Jordan Chamberlain – Editor of Empire of the Kop – @Jordan_AC90
Any Liverpool fan with an ounce of self respect should publicly and privately despise Wayne Rooney.
The Everton supporting Toffee graduate moved to our even bitterer rivals Manchester United in 2004 – confirming himself, if he hadn’t already, as an enemy of Anfield.
His unprovoked quotes in 2009, where he declared his hatred for Liverpool strengthened this – as have his O.T.T celebrations every time he scores against us.
And it’s been easy to hate (but mainly mock) Rooney back. He’s funny looking, lacks a demonstrable IQ and according to the tabloids, slept with prostitutes.
Simply, Rooney is the anti-hero.
Or at least he should be.
But when he scored his 50th goal for England last night, becoming the country’s record goalscorer, I felt… indifferent?
Many Liverpool fans sulked online as the likes of Joe Gomez (who’s playing Rooney on Saturday), Jordan Henderson and club legends Steven Gerrard and Jamie Carragher tweeted Rooney congratulations – but it didn’t offend me.
It didn’t stir up any emotions. No hatred, no bitterness, no jealousy.
And I think it’s because I’m relieved. Relieved that Rooney never really got that good.
Yes, the record books will show him as England’s top scorer and one day the record appearance maker too. But for what? He’s the person that turns and up scores goals during mind-numbing international breaks when everyone would rather be watching Premier League football.
And fair play to him for that continued dedication to his country. But again, for what? At proper tournaments, bar his Euro 2004 hot patch, Rooney’s been genuinely awful.
For Liverpool fans, this is schadenfreude. Or at least a silver lining in the perpetual grey cloud of supporting England. (Steven Gerrard’s occasionally strong Three Lions performance being the other one.)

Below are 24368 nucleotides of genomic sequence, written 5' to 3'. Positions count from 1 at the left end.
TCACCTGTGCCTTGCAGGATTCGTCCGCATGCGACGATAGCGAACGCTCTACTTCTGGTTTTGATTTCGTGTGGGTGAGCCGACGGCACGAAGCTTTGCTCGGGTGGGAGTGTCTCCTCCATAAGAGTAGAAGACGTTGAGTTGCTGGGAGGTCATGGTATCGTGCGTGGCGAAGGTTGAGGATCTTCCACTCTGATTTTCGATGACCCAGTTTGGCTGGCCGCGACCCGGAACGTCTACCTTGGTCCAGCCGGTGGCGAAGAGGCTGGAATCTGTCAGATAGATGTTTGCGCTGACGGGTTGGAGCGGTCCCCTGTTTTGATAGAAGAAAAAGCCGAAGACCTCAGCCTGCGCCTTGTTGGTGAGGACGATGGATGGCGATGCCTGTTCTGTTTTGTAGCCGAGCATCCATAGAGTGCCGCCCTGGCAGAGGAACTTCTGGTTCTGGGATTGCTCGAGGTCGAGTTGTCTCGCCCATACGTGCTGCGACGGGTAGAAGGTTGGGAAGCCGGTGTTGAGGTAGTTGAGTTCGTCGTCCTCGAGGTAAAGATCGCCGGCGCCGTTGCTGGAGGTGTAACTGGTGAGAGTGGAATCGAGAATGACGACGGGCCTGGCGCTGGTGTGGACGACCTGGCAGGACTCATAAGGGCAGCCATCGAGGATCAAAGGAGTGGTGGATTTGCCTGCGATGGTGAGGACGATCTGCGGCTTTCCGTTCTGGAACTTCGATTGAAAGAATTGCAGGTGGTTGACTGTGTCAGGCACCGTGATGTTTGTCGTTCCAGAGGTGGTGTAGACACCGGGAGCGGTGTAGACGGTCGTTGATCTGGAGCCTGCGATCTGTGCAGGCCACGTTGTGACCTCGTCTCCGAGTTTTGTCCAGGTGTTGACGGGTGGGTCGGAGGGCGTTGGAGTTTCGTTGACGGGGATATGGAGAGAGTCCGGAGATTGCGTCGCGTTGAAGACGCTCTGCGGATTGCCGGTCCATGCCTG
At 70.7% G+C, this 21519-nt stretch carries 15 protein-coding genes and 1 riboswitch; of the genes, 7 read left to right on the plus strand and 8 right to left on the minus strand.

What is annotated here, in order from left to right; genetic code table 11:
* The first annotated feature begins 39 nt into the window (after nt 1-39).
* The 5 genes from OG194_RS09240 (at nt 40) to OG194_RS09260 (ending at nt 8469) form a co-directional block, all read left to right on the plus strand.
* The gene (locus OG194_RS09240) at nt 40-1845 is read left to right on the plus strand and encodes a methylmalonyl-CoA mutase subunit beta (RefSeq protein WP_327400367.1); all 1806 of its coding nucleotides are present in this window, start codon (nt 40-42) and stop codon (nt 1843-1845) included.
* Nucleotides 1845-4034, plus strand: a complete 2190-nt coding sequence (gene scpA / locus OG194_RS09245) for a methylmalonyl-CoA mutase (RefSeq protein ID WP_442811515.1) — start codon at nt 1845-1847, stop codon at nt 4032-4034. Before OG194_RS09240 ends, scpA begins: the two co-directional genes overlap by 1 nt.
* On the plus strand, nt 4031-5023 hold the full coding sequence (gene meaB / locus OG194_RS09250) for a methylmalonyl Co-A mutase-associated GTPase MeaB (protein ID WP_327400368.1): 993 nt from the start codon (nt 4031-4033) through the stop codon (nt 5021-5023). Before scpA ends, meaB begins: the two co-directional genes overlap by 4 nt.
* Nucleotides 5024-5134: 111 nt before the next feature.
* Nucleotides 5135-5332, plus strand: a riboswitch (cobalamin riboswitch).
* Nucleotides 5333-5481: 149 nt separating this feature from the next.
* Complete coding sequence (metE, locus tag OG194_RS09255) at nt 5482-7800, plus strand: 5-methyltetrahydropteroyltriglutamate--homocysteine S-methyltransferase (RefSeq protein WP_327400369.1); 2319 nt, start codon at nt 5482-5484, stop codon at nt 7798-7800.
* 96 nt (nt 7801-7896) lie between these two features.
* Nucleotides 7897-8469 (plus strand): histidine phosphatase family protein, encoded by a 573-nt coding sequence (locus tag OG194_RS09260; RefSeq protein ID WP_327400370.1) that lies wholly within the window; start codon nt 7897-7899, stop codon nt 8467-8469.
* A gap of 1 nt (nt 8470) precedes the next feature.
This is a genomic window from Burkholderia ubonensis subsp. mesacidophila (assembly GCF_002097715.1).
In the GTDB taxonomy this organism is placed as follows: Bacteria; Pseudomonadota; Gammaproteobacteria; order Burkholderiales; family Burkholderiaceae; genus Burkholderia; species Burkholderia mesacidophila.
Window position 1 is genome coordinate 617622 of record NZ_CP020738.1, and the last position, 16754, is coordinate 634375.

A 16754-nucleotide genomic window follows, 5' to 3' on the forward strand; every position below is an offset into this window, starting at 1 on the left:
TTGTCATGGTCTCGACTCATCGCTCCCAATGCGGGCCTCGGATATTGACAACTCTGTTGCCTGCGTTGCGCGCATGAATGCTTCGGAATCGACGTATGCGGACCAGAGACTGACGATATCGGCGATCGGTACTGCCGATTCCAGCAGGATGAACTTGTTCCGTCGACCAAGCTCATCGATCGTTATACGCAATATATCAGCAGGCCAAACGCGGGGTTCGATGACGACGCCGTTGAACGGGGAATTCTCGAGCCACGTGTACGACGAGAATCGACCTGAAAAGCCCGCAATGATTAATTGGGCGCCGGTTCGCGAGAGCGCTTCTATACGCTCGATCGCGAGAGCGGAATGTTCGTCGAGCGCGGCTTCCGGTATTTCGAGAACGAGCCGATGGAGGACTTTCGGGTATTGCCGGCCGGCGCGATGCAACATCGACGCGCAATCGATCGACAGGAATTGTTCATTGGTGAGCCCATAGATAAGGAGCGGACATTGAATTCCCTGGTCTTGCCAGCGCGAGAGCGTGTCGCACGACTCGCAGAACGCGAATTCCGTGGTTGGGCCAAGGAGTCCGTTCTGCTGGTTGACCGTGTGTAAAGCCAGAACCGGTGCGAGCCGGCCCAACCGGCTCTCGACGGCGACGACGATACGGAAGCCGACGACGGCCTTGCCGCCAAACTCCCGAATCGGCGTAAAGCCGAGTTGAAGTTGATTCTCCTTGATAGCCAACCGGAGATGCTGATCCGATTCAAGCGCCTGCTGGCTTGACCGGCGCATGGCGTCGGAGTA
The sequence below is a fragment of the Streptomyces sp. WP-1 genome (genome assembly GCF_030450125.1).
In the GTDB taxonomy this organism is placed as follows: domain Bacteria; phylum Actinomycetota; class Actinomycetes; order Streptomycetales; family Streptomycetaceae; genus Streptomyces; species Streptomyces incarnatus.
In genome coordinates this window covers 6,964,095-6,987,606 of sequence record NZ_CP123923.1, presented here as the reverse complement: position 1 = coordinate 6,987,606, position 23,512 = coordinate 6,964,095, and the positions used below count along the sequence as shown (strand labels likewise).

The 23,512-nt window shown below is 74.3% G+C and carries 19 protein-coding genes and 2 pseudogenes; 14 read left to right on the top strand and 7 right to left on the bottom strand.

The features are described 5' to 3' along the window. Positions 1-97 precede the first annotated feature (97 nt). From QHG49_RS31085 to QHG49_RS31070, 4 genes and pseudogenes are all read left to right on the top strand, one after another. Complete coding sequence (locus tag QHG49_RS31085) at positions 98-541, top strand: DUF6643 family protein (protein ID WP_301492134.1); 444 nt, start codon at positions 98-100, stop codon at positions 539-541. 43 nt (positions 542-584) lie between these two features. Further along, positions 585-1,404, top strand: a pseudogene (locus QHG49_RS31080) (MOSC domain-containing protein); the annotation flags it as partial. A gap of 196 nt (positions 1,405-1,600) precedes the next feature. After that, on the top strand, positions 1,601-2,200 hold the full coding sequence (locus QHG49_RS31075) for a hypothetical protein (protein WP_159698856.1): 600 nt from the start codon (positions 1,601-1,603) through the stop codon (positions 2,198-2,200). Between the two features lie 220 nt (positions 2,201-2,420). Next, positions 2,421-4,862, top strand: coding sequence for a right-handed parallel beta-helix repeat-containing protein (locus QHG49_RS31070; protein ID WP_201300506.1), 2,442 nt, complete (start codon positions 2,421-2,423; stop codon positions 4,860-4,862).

For United – he’s scored 170 Premier League goals – but he’s coasted. Twice in 11 full campaigns he’s bettered 30 goals. Exceptional in 2009/10 and 2011/12. A solid, strong contributor elsewhere.
But he could have been so, so much more.
When Rooney signed for Sir Alex Ferguson, I was scared. Watching this fireball of energy, talent and ferocity was a sight to behold when he burst on the scene. Versus Turkey in 2003, Rooney continuously picked up the ball on the halfway line and ran at defenders. He skinned them alive. For fun. He was loving it. It was too easy. It was before the great Argentine’s time, but looking back now, it was ‘Messi-esque’. And that’s as high a praise as can be given in modern football. Aged 18, Rooney was head and shoulders above his international counterparts. But I haven’t seen Rooney run with the ball in over five years, and he’s not yet 30.
I’m not scared of Rooney anymore and haven’t been for a long time. No Liverpool fan should be.
Rooney could have been anything he wanted to be, and I’m relieved that an Everton supporting Scouse Manchester United forward never went on to fulfil his talent – as if he had – he’d have caused us endless grief this Century. And he hasn’t. Not really.
In 2011, wind-up merchant Adrian Durham held a phone-in on talkSPORT, asking whether Rooney was as good as, or better than Lionel Messi and Cristiano Ronaldo. Naturally, he got the nibbles he was fishing for – but in 2004 – you’d have backed the Englishman to become the best of the three. How crazy does that sound now?
But Wayne Rooney does deserve plaudits and congratulations from the footballing world. His achievement is undeniable, and any discussions on just how much he’s actually accomplished when you take ‘San Marino’ and ‘Lithuania’ into account are boring. He’s done it, broken the record. Job done.
As a Liverpool fan though, the reason I can join in with those congratulations is because I don’t hate him. I’m indifferent to Wayne Rooney. And I don’t hate him because he let us off the hook.